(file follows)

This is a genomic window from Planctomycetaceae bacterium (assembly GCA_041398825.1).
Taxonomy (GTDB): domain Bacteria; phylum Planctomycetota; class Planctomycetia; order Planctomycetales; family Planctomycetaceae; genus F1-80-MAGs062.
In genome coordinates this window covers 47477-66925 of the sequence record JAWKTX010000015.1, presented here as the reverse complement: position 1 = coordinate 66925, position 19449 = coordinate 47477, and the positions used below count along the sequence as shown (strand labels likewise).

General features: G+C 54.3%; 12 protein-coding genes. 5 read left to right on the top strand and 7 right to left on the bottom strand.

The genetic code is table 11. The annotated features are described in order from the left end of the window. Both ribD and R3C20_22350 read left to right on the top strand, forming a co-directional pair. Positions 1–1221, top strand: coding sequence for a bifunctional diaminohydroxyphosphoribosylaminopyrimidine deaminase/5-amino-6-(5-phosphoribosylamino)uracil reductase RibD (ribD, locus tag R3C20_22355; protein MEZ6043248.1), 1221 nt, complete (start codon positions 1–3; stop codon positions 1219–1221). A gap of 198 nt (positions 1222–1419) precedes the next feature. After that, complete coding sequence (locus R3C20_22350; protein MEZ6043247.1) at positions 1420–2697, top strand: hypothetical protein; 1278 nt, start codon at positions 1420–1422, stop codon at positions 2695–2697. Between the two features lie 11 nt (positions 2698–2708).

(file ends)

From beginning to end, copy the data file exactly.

This is a genomic window from Planctomycetaceae bacterium (assembly GCA_041398825.1).
Taxonomy (GTDB): domain Bacteria; phylum Planctomycetota; class Planctomycetia; order Planctomycetales; family Planctomycetaceae; genus F1-80-MAGs062.
In genome coordinates this window covers 47477-66925 of the sequence record JAWKTX010000015.1, presented here as the reverse complement: position 1 = coordinate 66925, position 19449 = coordinate 47477, and the positions used below count along the sequence as shown (strand labels likewise).

General features: G+C 54.3%; 12 protein-coding genes. 5 read left to right on the top strand and 7 right to left on the bottom strand.

The genetic code is table 11. The annotated features are described in order from the left end of the window. Both ribD and R3C20_22350 read left to right on the top strand, forming a co-directional pair. Positions 1–1221, top strand: coding sequence for a bifunctional diaminohydroxyphosphoribosylaminopyrimidine deaminase/5-amino-6-(5-phosphoribosylamino)uracil reductase RibD (ribD, locus tag R3C20_22355; protein MEZ6043248.1), 1221 nt, complete (start codon positions 1–3; stop codon positions 1219–1221). A gap of 198 nt (positions 1222–1419) precedes the next feature. After that, complete coding sequence (locus R3C20_22350; protein MEZ6043247.1) at positions 1420–2697, top strand: hypothetical protein; 1278 nt, start codon at positions 1420–1422, stop codon at positions 2695–2697. Between the two features lie 11 nt (positions 2698–2708).